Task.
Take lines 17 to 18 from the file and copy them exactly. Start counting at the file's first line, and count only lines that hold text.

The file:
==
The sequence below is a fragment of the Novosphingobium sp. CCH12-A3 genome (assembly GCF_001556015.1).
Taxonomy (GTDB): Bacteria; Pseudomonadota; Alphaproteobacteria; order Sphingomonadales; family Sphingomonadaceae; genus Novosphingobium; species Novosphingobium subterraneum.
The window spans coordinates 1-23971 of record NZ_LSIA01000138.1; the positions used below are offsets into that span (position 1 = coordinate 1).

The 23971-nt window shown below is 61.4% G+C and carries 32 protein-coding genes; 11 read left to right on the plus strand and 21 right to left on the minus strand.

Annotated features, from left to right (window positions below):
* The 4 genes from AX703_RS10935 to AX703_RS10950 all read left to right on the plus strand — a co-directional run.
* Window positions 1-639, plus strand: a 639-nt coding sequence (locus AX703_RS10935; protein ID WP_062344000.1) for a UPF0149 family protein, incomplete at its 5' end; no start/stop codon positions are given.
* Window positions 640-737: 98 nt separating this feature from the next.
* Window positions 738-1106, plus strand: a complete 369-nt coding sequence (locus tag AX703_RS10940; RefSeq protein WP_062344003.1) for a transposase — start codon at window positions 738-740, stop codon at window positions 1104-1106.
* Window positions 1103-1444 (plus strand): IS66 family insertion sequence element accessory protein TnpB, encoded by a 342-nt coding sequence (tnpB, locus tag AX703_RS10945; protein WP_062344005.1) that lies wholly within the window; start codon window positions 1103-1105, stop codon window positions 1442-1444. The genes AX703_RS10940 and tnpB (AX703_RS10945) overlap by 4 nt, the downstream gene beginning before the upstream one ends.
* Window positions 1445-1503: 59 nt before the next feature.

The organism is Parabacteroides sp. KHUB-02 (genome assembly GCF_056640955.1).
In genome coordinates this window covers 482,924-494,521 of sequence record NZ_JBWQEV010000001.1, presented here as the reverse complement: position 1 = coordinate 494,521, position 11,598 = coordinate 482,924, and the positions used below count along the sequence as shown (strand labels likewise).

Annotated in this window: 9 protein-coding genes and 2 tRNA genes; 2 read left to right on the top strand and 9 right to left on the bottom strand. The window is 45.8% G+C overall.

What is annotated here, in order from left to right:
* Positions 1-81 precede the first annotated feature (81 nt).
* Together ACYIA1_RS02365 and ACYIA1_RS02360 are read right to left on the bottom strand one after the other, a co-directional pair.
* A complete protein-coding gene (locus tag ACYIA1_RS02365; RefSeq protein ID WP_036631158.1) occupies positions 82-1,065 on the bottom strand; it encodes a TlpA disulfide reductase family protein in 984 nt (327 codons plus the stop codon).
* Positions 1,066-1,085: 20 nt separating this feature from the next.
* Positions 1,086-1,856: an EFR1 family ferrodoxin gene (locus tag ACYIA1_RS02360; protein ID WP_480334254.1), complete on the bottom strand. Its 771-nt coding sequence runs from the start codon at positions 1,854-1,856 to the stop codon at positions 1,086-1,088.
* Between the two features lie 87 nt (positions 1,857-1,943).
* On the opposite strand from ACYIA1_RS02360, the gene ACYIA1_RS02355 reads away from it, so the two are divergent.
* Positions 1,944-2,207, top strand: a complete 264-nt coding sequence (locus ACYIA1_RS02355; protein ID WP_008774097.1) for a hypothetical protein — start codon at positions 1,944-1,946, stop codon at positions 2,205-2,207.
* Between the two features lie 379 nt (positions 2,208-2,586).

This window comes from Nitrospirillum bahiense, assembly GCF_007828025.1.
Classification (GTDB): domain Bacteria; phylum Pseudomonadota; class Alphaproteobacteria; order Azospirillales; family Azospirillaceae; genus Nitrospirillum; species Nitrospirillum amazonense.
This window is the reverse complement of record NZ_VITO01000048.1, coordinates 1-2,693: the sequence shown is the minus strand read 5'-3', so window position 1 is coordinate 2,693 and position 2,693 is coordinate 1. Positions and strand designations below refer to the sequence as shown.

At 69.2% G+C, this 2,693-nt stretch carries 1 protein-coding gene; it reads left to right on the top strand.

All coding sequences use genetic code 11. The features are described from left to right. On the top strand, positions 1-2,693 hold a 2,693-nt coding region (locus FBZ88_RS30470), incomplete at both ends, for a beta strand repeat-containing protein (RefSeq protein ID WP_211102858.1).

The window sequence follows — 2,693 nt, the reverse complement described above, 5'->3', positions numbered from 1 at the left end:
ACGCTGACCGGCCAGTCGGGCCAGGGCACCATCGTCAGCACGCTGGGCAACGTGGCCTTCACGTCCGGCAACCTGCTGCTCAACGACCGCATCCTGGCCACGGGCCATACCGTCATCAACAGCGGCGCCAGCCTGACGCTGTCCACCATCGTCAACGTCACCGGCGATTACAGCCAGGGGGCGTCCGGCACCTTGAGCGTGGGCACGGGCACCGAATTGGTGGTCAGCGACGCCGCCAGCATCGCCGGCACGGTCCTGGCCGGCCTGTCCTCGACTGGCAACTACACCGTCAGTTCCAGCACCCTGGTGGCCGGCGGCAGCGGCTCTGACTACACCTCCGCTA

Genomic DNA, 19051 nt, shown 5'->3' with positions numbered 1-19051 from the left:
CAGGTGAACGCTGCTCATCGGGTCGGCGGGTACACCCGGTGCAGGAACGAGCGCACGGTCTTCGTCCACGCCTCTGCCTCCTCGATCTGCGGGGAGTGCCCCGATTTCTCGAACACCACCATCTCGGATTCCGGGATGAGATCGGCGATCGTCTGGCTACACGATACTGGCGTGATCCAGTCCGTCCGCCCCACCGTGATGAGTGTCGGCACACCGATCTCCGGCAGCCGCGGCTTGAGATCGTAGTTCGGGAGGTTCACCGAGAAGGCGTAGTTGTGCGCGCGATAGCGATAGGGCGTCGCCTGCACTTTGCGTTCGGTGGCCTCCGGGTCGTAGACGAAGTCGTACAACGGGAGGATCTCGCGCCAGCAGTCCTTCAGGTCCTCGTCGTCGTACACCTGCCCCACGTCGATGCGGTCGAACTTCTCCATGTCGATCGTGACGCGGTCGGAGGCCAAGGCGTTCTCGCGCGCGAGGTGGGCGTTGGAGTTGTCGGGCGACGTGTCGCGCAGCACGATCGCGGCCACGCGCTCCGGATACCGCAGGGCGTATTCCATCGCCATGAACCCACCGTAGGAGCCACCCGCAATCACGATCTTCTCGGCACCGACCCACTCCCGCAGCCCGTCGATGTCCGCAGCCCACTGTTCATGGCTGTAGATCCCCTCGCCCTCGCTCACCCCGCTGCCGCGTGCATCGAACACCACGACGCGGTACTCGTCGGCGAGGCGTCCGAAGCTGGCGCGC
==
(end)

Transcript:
* Together ACYIA1_RS02365 and ACYIA1_RS02360 are read right to left on the bottom strand one after the other, a co-directional pair.
* A complete protein-coding gene (locus tag ACYIA1_RS02365; RefSeq protein ID WP_036631158.1) occupies positions 82-1,065 on the bottom strand; it encodes a TlpA disulfide reductase family protein in 984 nt (327 codons plus the stop codon).